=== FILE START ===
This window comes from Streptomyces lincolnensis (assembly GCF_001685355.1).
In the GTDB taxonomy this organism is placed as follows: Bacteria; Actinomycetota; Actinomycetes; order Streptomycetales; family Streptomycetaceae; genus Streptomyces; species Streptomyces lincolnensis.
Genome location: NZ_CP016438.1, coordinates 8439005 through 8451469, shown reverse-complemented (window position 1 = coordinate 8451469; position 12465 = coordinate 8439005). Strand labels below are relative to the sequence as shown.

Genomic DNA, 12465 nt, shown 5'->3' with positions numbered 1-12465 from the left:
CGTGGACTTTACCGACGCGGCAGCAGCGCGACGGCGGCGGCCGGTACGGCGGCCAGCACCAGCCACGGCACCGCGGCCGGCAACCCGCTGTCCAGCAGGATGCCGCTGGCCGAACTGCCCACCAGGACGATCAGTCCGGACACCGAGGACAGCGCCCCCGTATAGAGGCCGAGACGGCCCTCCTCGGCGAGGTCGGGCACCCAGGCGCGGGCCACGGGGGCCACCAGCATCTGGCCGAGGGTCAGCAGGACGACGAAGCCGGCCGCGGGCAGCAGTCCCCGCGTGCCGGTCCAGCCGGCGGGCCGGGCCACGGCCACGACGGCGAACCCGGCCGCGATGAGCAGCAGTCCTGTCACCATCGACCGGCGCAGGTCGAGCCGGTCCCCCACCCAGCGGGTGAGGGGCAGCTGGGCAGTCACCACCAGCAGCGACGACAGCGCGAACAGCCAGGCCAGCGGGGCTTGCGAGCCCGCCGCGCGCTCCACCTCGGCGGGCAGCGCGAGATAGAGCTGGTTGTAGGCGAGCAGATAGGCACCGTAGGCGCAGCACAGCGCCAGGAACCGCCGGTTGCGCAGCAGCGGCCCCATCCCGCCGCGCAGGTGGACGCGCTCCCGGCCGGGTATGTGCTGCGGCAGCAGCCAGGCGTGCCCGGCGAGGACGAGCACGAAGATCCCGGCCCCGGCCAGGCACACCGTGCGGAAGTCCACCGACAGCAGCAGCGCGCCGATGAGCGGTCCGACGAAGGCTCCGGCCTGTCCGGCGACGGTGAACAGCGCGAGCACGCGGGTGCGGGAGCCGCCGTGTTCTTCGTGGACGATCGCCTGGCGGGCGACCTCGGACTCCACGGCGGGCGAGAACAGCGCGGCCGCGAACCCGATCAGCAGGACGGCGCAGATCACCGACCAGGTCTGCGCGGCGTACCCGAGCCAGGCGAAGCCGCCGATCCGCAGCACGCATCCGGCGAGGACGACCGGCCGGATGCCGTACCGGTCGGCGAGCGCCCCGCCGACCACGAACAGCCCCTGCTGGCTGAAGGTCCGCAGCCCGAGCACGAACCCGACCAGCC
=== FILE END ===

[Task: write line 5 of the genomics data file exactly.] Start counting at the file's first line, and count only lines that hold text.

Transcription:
CGTGGACTTTACCGACGCGGCAGCAGCGCGACGGCGGCGGCCGGTACGGCGGCCAGCACCAGCCACGGCACCGCGGCCGGCAACCCGCTGTCCAGCAGGATGCCGCTGGCCGAACTGCCCACCAGGACGATCAGTCCGGACACCGAGGACAGCGCCCCCGTATAGAGGCCGAGACGGCCCTCCTCGGCGAGGTCGGGCACCCAGGCGCGGGCCACGGGGGCCACCAGCATCTGGCCGAGGGTCAGCAGGACGACGAAGCCGGCCGCGGGCAGCAGTCCCCGCGTGCCGGTCCAGCCGGCGGGCCGGGCCACGGCCACGACGGCGAACCCGGCCGCGATGAGCAGCAGTCCTGTCACCATCGACCGGCGCAGGTCGAGCCGGTCCCCCACCCAGCGGGTGAGGGGCAGCTGGGCAGTCACCACCAGCAGCGACGACAGCGCGAACAGCCAGGCCAGCGGGGCTTGCGAGCCCGCCGCGCGCTCCACCTCGGCGGGCAGCGCGAGATAGAGCTGGTTGTAGGCGAGCAGATAGGCACCGTAGGCGCAGCACAGCGCCAGGAACCGCCGGTTGCGCAGCAGCGGCCCCATCCCGCCGCGCAGGTGGACGCGCTCCCGGCCGGGTATGTGCTGCGGCAGCAGCCAGGCGTGCCCGGCGAGGACGAGCACGAAGATCCCGGCCCCGGCCAGGCACACCGTGCGGAAGTCCACCGACAGCAGCAGCGCGCCGATGAGCGGTCCGACGAAGGCTCCGGCCTGTCCGGCGACGGTGAACAGCGCGAGCACGCGGGTGCGGGAGCCGCCGTGTTCTTCGTGGACGATCGCCTGGCGGGCGACCTCGGACTCCACGGCGGGCGAGAACAGCGCGGCCGCGAACCCGATCAGCAGGACGGCGCAGATCACCGACCAGGTCTGCGCGGCGTACCCGAGCCAGGCGAAGCCGCCGATCCGCAGCACGCATCCGGCGAGGACGACCGGCCGGATGCCGTACCGGTCGGCGAGCGCCCCGCCGACCACGAACAGCCCCTGCTGGCTGAAGGTCCGCAGCCCGAGCACGAACCCGACCAGCC